Commited to identifying long term solutions to summer water shortages

Irish Water is committed to safeguarding the water supply to customers on the Aran Islands and has reiterated its commitment to identifying long term solutions to summer water shortages on the islands.

Lack of rainfall may lead to shortages

We are concerned that lack of rainfall during the spring and early summer of 2019 will lead to shortages over the coming months and water storage levels are relatively low for this time of year.

The situation is being constantly monitored, and, while rain over the June Bank Holiday weekend has had a limited positive effect, night time restrictions will be imposed for Inis Oirr in the coming days.

Tim O’Connor

“Finding a sustainable solution to low levels of raw water on the Aran Islands remains a priority for Irish Water. Demand for drinking water on the islands increases significantly during the summer months due to the large influx of tourists. This puts considerable pressure on raw water supplies, almost entirely comprised of stored rainwater, which are used to provide treated water."

“Water restrictions were in place on all three islands during the summer months last year with Irish Water appealing at the time to residents, businesses and visitors to the islands to conserve water wherever possible. Drinking water was tankered to Inis Oirr throughout last summer in order to maintain a supply.”

Reducing water demand through repairing leaks

In a bid to reduce water demand our Leakage Reduction Programme working with Galway County Council and local caretakers is actively locating and repairing public side leaks. Private side leak repairs have been offered to the public through the First Fix Free scheme, along with advice and information on how to conserve water. See our Water Conservation page for tips on how you can conserve water.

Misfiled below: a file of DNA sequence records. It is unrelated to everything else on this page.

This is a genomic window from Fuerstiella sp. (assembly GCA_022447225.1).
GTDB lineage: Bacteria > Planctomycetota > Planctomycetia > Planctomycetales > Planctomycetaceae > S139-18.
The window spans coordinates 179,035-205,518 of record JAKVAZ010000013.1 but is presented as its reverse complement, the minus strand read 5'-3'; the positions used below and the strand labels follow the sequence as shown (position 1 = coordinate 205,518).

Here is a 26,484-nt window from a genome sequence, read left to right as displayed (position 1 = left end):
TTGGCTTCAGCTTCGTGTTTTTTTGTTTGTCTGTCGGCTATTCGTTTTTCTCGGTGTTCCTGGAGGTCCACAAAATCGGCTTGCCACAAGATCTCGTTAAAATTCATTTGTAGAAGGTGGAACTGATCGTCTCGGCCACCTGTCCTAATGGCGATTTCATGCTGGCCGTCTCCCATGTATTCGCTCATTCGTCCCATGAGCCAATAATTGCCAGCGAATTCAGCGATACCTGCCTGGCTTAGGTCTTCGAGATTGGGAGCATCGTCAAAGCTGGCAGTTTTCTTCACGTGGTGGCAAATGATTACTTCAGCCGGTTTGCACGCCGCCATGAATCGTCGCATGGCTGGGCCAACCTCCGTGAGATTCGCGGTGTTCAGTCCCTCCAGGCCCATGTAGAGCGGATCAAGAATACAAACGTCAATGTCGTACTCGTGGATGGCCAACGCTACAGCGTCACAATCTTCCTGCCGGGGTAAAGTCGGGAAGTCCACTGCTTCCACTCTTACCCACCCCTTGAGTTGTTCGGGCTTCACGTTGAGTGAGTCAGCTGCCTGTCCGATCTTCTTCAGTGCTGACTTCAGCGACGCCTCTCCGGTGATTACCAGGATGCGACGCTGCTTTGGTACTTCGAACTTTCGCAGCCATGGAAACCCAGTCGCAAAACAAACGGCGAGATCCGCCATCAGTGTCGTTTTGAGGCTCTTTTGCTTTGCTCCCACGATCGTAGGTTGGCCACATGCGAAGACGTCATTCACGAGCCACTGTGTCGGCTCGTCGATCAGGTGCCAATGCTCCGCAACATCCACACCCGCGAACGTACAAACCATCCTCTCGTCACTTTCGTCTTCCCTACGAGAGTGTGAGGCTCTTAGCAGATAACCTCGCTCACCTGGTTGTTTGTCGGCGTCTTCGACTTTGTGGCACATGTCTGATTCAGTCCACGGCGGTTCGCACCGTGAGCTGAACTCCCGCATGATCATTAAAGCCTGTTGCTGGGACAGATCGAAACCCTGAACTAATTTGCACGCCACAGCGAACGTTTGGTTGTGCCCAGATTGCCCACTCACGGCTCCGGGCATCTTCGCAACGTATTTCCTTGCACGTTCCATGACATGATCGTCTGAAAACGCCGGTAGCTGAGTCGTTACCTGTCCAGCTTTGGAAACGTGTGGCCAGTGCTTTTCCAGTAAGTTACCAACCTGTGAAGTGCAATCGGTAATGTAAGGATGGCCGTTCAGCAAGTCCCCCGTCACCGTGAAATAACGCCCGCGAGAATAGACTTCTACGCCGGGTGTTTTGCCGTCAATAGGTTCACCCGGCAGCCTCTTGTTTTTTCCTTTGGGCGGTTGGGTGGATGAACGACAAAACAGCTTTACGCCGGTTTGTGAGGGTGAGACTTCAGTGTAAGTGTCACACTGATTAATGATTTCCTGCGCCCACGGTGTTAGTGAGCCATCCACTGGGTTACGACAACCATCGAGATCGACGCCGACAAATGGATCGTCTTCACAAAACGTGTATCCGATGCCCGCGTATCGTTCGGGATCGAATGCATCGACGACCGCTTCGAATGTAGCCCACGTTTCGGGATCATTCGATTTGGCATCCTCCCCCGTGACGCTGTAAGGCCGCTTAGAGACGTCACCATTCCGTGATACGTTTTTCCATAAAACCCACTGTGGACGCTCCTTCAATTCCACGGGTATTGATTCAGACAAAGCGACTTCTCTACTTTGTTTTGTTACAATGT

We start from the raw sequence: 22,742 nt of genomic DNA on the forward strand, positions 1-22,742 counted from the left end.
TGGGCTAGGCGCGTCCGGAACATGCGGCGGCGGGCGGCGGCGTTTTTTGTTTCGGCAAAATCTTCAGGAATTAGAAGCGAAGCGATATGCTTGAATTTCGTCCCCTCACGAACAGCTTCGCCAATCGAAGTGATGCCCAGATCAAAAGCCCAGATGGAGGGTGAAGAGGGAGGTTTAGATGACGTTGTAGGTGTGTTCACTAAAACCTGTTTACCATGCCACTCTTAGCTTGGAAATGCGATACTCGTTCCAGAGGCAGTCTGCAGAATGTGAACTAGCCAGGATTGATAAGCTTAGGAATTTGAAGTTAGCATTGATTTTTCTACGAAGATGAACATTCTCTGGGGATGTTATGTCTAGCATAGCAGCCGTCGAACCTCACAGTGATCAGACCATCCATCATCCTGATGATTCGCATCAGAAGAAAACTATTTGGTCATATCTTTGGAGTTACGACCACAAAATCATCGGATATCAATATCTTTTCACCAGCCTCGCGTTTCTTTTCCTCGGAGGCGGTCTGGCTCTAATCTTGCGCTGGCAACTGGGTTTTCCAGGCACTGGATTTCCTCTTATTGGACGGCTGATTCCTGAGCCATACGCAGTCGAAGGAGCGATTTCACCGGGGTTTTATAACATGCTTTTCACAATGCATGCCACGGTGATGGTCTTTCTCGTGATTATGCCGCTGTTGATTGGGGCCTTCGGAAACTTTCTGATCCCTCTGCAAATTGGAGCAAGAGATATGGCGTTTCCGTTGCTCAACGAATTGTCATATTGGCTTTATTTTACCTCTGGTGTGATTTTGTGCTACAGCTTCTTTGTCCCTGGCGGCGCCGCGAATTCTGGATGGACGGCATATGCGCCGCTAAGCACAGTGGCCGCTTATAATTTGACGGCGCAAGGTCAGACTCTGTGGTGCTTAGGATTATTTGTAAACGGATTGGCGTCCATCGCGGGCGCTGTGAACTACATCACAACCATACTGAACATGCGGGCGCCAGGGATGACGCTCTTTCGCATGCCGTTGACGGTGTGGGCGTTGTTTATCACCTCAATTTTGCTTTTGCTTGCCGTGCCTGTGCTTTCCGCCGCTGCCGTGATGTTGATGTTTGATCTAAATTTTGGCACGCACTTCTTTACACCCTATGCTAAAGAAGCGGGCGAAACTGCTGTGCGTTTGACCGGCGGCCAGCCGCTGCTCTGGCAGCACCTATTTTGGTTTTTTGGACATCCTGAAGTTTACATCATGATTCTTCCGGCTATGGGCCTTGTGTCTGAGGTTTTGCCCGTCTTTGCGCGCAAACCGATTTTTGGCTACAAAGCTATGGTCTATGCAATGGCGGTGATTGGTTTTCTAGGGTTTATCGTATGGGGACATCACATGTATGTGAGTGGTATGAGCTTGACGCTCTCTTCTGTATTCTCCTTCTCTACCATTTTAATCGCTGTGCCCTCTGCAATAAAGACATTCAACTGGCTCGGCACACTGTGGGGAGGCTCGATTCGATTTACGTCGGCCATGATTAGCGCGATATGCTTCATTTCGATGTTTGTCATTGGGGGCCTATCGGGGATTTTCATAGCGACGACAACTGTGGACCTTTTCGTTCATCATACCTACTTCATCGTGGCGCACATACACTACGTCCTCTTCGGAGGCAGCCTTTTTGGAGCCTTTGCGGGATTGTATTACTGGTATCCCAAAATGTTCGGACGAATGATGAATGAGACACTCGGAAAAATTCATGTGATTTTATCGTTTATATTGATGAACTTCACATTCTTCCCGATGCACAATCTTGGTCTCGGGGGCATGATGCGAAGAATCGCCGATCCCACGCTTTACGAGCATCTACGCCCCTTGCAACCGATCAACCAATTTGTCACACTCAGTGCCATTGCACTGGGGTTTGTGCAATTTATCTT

Asking people to avail of free leak investigation offer

Recent water meter readings indicate that a small number of properties on Inis Mór have usage of over 2,000 litres of water per day, with 94,000 litres per day, or 15 per cent of the island’s consumption, being used by about four per cent of the consumers. Our First Fix Free crews will be contacting these householders in early June and we are appealing to people to respond positively to the offer of a free leak investigation. We are also appealing to householders to check for leaks on their properties and especially at holiday homes where toilets and taps may be leaking.

For further information visit our First Fix Free scheme page. We have also engaged with local communities providing information workshops and water saving devices for large users on the islands. Leakage savings and water conservation will help to secure a resilient water supply for the islands.

Upgrades have improved drinking water quality

Drinking water quality has improved on each of the three islands following upgrades and improvement works to the water treatment plants on Inis Oirr, Inis Meáin and Inis Mór. The upgrade on Inis Meáin has led to the scheme being lifted off the Environmental Protection Agency’s Remedial Action List, ensuring a long term safe supply of drinking water for the island. Upgrades to the UV treatment systems at Inis Mór’s two water treatment plants at Kilcarna and Cregacareen have also taken place over the winter.

Following a review of construction options, building reservoirs on Inis Oirr and Inis Meáin is currently not a viable solution. A design team has been appointed to investigate alternative solutions to the reservoirs. When detailed solutions become available they will be shared with local stakeholders.

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